Within the federal budget there is no separately identified R&D budget as such; nor are most appropriations for R&D so labeled except for certain program areas, such as defense. Consequently, most funds for R&D are not line items in an agency’s budget but are included within general program funding. The Office of Management and Budget (OMB) requires agencies whose annual R&D funding is greater than $10 million to submit data on their R&D programs as part of their annual budget submissions. Specifically, the agencies provide data (reported on OMB Circular A-11, Exhibit 44A, “Research and Development Activities”) on funding levels for basic research, applied research, development, R&D facilities, and R&D support to universities and colleges (see Appendix 2: Definitions). However, agencies differ in their reporting. For example, some agencies classify program direction or management support as R&D; others do not.
In the data tables, the columns “FY 1995 Actual” and “FY 1996 Request” represent the agencies’ best estimates of actual and proposed federal funding for R&D collected during the winter and spring by OMB and AAAS. These figures incorporate information provided to OMB by 21 agencies accounting for more than 99 percent of all federal R&D and information collected by AAAS from individual agencies after the budget is prepared. “FY 1996 Final Estimate” figures are based on OMB figures collected in spring 1996, with adjustments to reflect agency information and the final FY 1996 appropriations bill.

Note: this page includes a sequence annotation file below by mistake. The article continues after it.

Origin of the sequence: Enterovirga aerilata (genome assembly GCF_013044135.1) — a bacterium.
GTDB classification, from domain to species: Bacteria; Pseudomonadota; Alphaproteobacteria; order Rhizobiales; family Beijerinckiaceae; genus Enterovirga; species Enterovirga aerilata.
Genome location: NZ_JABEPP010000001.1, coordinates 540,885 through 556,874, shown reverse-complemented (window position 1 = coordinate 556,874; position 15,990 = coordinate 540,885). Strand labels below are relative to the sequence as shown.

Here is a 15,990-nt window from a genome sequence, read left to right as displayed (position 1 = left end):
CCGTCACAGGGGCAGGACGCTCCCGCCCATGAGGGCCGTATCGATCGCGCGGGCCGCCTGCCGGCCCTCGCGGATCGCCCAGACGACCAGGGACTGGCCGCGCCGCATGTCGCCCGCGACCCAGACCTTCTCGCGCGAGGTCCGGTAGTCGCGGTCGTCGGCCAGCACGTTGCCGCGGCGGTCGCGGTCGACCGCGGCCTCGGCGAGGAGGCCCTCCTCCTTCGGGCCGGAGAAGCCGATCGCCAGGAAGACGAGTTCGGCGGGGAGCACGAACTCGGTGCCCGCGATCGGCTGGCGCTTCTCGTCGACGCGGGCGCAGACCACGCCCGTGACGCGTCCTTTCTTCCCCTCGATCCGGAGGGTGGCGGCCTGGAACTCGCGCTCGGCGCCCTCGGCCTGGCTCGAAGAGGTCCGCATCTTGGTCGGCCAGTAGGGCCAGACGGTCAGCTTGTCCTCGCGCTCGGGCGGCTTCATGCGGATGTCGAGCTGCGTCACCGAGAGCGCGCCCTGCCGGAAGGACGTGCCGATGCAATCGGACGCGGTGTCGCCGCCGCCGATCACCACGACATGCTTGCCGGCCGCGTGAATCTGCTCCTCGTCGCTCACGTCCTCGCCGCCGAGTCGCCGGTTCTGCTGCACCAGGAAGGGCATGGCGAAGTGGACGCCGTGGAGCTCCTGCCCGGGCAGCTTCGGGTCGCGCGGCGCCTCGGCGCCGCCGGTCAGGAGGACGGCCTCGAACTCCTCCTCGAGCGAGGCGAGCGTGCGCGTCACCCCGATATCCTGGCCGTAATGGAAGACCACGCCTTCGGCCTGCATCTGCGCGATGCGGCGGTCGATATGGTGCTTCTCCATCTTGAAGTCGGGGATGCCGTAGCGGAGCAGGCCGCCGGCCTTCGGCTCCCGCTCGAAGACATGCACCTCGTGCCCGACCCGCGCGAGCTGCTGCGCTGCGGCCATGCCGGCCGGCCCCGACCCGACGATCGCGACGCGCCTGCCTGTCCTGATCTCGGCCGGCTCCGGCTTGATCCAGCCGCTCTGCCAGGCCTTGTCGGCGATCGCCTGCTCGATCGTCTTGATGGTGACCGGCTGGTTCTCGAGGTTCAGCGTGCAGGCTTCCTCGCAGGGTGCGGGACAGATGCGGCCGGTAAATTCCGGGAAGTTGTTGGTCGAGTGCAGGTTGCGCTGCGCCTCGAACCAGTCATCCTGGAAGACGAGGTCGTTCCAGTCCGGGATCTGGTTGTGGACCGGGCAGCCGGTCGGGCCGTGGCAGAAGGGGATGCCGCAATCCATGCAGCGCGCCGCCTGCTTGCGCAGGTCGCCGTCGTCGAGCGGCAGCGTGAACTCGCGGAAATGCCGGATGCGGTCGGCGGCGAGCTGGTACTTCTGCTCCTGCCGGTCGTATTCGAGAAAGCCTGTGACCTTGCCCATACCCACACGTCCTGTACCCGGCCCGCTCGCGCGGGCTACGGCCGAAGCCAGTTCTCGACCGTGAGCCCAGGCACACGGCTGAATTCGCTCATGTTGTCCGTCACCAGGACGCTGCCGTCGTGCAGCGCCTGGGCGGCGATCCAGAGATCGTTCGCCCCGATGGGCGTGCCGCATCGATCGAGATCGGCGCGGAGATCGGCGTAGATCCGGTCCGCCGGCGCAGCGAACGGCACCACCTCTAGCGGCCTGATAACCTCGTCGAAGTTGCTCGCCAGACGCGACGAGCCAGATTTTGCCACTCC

Special Note on Table 2. Basic Research by Agency: Most R&D programs contain a mix of basic research, applied research, and development. Agencies determine what proportion of a program’s R&D is basic research.
Special Note on Table 3. Major Functional Categories of R&D: All activities in the federal budget are classified into 20 broad functional categories. (AAAS separates the general science, space, and technology function into its subfunctions of General Science and Space). Each function often includes programs from multiple agencies. Each R&D program is assigned to only one function, even though the R&D activity may address several functional concerns. For example, NASA’s Mission to Planet Earth program is classified under the Space function, even though its R&D is also closely related to Natural Resources and Environment, as well as General Science.